Since moving to the Netherlands we’ve had to negotiate how to include Dutch into our family life. Or whether we want to at all. Obviously we are a British family, and our main language is English, but in order to integrate better here we were keen to all learn Dutch.
We knew from fairly soon on that we wanted the children to go to the local Dutch school, rather than an international school. So we joined some Dutch children’s classes and started them at a preschool when they were old enough. And that has really worked for them.
There are two main theories for raising children multilingually that I’ve discovered: One Person One Language (OPOL) and Minority Language At Home (MLAH).
OPOL advocates that each person a child interacts with should only speak to them in one language. Even if they understand other languages that the child can speak they shouldn’t use them to I retract with the child. Needless to say this is quite a strict rule and can bring about conflict when children refuse to use your designated language.
MLAH advocates that you separate languages by place. So at home you speak whichever language they would have least exposure to, and outside you speak the community language. Obviously this requires you to have a proficiency in the other language too!
In actual fact we don’t really follow either of these, as we’re a bit more relaxed about it. Of course we only have two languages, and we are helped by the fact that one is English as that is so pervasive everywhere. We do try to talk mostly English at home and amongst ourselves, though some Dutch does creep in. I have no worries with either of them about their language abilities, in either language, so I am staying relaxed about which they use. When they have friends round we all talk in Dutch, and I try to talk Dutch as much as I can out of the house. I also try to talk Dutch all the time at preschool, to help starry girl transition to Dutch there. Though I often forget!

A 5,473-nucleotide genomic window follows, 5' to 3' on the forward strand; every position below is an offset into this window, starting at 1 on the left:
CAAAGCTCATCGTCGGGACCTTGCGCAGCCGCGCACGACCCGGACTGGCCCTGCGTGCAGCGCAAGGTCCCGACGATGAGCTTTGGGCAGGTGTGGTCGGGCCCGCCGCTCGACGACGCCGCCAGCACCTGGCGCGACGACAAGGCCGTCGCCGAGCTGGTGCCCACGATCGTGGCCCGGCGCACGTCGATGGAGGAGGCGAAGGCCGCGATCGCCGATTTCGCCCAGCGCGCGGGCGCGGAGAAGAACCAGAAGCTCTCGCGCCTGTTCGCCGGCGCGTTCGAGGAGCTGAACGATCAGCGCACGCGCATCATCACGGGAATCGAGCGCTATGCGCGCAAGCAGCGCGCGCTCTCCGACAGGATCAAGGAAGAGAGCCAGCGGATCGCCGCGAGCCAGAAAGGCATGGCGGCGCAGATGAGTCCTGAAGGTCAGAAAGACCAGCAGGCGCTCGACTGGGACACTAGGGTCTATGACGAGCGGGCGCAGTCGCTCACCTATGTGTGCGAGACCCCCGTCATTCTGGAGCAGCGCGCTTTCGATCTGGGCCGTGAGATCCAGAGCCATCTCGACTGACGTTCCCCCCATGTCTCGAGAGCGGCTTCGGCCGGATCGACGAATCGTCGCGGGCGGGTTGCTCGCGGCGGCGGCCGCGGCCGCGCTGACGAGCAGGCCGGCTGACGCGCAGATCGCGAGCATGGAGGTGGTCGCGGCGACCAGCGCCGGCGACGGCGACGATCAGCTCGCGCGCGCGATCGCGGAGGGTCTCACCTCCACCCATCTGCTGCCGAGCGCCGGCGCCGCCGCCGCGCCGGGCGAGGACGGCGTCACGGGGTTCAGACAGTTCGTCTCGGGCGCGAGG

Rocket boy went through a phase where he completely ignored me if I spoke to him in English, but answered me straight away if I asked him the same question in Dutch. So for my sanity I was talking Dutch to him (after trying in English first!). He used to play by himself in Dutch, though since he’s now playing more with his sister he’s switched back to English. I wouldn’t be surprised if once she starts school they start talking to each other in Dutch.
One of the worries about speaking a non-native language to your children is that they will learn your inaccuracies. I haven’t found this to be a problem as they have enough Dutch exposure outside us to help them do it right. In fact rocket boy is very helpful telling us when we pronounce things wrong! His pronunciation is already so much better than ours.
I also think that it’s important to model to them my language learning, that I’m working hard to improve it. And that trying to speak it is important, especially if you’re not perfect at it yet.
Very interesting post, Clari. I taught elementary kids in a university town. There were 25 languages spoken among our students. I was amazed (and humbled) to see how quickly kids from everywhere/anywhere pick up “playground English,” meaning they can chatter six to the dozen with friends. The reading/writing piece is more difficult. In my school, the best method for these kids seemed to be having them work with a teacher in their native language several times a week to help them complete assignments in their native language and then slowly transition that to English. This allowed them to show a teacher what they understood, while working to become fluent in reading/writing in English. Otherwise, too many children from other countries get shoehorned into “failure.” (A word I hate to apply to any human being, but especially kids.)
Thanks for that – it’s interesting to see another approach. We’re lucky, in a way, that we moved here early enough that the children could develop their language before needing to read and write. Their language skills in Dutch are as expected for native children if their age. I just have to work on keeping their English up and adding in reading and writing in that!